A Schenectady man accused of lying to buy a shotgun is seeking dismissal of the charges based on a landmark U.S. Supreme Court decision in June upholding the right to bear arms.
Lamar D. Erwin, 35, of Crane Street, is one of the first to use the ruling to challenge the constitutionality of a federal statute that makes it a felony for a person under a protective order to buy and possess a firearm, said Lee C. Kindlon, his attorney.
Erwin was arrested last September and charged in federal court with failing to disclose that he was the subject of a protective order when he filled out a form used to conduct background checks for people purchasing a firearm. He was later indicted on two felony counts by a federal grand jury in Albany.
The protective order pertained to an assault charge filed against him by his former girlfriend.
In a 5-4 ruling on June 26, the Supreme Court struck down a District of Columbia law that banned handguns and set strict rules on the possession of rifles and shotguns.
Nationwide, similar local laws that ban assault weapons or set limits on who can possess firearms are also being challenged by gun advocacy groups in the wake of the court decision.
"We believe that the Supreme Court finally clarified the Second Amendment and really to the benefit of our client, who truly believes he did nothing wrong," Kindlon said.
The defense attorney's legal argument is built around the high court's finding that a person has a right to bear and possess arms if he is not a convicted felon.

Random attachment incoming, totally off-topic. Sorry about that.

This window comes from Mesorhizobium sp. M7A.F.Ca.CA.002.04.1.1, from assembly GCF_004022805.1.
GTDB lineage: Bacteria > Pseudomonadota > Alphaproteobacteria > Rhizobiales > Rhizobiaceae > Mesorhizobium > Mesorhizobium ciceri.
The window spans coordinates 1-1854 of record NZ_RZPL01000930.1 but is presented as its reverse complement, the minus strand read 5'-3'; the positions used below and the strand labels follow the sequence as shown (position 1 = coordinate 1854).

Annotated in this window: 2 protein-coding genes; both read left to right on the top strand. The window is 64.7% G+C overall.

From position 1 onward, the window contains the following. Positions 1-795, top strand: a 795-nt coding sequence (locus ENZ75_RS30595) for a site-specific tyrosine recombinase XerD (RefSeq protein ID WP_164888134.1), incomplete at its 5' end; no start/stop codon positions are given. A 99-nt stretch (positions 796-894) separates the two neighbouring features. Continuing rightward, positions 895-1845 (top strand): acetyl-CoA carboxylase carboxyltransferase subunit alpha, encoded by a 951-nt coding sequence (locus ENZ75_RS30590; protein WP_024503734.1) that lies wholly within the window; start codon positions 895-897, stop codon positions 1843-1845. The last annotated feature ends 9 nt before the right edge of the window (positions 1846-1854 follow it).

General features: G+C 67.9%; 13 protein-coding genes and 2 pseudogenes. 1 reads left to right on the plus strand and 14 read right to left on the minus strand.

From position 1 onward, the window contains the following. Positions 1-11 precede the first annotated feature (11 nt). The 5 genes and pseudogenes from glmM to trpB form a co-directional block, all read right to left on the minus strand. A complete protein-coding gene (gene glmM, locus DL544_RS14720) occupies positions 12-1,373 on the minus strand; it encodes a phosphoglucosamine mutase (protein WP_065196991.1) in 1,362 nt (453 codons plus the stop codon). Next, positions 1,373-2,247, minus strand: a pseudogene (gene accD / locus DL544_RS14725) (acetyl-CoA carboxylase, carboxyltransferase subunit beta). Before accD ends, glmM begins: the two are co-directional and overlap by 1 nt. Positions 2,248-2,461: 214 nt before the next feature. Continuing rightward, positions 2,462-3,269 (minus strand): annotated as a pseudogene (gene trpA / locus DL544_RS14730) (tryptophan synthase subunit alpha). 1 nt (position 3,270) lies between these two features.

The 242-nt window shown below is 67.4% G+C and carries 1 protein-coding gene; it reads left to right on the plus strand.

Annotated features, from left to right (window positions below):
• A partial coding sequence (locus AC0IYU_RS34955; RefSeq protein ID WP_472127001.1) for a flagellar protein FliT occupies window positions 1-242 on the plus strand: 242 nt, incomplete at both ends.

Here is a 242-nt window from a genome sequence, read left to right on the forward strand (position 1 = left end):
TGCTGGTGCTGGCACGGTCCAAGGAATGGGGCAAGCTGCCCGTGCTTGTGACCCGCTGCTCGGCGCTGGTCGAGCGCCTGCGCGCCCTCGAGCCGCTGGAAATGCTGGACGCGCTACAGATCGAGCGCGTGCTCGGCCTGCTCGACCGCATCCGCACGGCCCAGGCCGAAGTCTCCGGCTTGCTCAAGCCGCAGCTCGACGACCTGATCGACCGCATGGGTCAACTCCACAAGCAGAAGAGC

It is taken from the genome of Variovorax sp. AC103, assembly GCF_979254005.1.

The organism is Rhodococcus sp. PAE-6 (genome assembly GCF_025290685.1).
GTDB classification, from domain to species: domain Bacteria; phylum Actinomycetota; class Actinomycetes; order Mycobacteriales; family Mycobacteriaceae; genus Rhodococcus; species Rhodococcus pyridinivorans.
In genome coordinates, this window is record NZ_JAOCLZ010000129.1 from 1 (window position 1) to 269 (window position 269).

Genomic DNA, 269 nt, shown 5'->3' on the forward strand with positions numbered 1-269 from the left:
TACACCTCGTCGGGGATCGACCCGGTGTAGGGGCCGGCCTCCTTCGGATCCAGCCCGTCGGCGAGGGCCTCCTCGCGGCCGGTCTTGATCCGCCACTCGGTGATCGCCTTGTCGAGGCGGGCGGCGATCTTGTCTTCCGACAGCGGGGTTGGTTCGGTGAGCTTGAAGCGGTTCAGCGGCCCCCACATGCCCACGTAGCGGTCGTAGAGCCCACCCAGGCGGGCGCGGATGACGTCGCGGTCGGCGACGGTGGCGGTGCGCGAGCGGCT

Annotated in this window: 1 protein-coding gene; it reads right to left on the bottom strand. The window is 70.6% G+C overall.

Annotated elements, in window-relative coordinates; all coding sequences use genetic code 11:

Assistant U.S. Attorney Carlos A. Moreno, who is prosecuting the case, could not be reached for comment.
Erwin was charged with assault in February 2007 following a fight with his girlfriend. A judge issued an order of protection against Erwin prohibiting him from harassing or stalking the victim. Erwin subsequently pleaded guilty to a reduced charge of harassment, which is a violation and not a criminal offense.
Then, on June 4, 2007, Erwin went to a Schenectady gun store, Taylor & Vadney, where he wrote "no" on a federal background form to a question about whether he was the subject of a protective court order. It is a felony to lie on the form, which must be completed by anyone buying a gun and also asks questions such as whether the customer is a convicted felon, a drug user or a fugitive.
Kindlon said Erwin believed the order of protection had been lifted when he bought his Mossberg Maverick shotgun.
Typically, if the federal background check is not completed within three days, the gun dealer may complete the sale and the customer is allowed to take the firearm he purchased. That routinely happens, according to people familiar with the process.
In a two-count felony indictment handed up against Erwin in December, it's not clear whether his background check was approved or whether he was able to purchase the gun because the federal background check had not been completed within three days.
Either way, Kindlon contends in his motion to dismiss the indictment that the Supreme Court decision may make it clear that felons are not allowed to possess firearms, but the ruling "clearly does not extend to allowing a ban on firearm possession by those convicted of lesser offenses or by those with no convictions at all."
Erwin has been free on his own recognizance since his arrest by ATF agents last September. Federal prosecutors have asked U.S. District Senior Judge Lawrence Kahn for two weeks to respond to Kindlon's motion.